National Geographic magazine says this is a common myth, so who am I to differ? I had never heard it, but then again, maybe that’s because I’ve long known the truth, living in the southeastern United States among several different Native American tribes.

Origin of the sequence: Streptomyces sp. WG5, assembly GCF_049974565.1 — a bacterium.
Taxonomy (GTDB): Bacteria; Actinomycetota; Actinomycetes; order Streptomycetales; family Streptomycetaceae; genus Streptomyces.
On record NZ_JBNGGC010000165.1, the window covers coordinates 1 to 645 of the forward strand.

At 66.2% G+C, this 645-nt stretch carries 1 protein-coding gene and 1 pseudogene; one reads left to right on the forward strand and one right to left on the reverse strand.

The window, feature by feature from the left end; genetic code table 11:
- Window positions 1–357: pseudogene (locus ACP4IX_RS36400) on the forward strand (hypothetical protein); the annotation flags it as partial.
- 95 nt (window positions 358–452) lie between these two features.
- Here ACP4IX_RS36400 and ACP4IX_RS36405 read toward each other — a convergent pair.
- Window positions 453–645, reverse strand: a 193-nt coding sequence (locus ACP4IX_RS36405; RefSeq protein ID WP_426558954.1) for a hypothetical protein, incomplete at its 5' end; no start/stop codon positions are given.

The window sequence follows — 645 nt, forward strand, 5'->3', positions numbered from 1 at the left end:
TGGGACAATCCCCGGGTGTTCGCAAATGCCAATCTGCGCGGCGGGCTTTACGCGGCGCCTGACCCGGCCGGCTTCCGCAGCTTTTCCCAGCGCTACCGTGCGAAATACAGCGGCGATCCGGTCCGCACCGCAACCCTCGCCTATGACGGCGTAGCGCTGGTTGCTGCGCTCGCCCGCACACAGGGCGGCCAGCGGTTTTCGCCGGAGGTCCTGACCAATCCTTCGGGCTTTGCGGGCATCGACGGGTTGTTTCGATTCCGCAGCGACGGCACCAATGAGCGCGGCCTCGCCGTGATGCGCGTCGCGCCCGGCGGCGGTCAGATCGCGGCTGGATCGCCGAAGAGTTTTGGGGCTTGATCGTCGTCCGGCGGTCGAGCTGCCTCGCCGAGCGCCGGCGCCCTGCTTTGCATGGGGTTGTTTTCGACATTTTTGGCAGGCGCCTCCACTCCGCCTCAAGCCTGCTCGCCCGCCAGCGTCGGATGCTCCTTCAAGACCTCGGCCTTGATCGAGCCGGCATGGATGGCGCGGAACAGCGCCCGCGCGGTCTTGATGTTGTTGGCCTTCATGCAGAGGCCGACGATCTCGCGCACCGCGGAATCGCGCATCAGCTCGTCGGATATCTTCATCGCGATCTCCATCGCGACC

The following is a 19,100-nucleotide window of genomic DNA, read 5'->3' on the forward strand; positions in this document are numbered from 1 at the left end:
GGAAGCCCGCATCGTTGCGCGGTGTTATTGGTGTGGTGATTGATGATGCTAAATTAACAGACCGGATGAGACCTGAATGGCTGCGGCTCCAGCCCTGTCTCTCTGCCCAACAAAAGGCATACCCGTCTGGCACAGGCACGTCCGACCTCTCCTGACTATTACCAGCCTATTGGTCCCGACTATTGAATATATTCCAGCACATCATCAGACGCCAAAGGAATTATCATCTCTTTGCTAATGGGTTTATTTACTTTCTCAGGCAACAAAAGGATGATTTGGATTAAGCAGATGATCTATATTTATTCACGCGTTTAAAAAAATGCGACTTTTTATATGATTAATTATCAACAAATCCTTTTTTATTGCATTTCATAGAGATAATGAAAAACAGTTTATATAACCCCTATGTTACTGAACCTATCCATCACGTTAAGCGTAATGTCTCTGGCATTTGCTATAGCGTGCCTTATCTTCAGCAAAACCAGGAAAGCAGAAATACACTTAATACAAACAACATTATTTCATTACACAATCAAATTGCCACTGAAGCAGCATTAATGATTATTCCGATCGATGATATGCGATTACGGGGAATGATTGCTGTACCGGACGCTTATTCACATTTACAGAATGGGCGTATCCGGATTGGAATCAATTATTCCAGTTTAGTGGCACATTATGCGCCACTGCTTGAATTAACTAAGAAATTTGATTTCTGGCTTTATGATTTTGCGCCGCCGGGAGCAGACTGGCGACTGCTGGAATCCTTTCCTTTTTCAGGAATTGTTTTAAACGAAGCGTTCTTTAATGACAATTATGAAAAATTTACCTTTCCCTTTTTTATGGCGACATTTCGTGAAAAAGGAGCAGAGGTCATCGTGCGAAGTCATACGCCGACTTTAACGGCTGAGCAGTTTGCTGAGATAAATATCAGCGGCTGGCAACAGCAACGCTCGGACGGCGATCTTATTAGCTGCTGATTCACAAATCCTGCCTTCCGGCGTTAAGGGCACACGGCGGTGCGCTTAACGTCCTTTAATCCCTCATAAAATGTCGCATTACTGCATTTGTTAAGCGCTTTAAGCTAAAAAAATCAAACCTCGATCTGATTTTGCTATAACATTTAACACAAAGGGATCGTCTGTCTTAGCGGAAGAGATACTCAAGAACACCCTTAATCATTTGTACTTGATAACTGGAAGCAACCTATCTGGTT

After the passage of the shameful Indian Removal Act in 1830, all remaining southeastern tribes were supposed to be rounded up and herded west, a process that began in 1831 and ended in 1838-39 with the Cherokees and the infamous Train of Tears. This was a pitiful forced march that killed about a quarter of the people. A small number of Native Americans remained in the southeast, either because they were overlooked or because they evaded capture during the round-up. These people stayed on their ancestral homelands. They include some Choctaw in Mississippi, the Seminole in Florida, some Creek in Alabama, and some Cherokee in Tennessee and North Carolina. (See http://www.cherokee-nc.com/ for a welcome to Cherokee, NC, from the chief of the Eastern Band of the Cherokee.)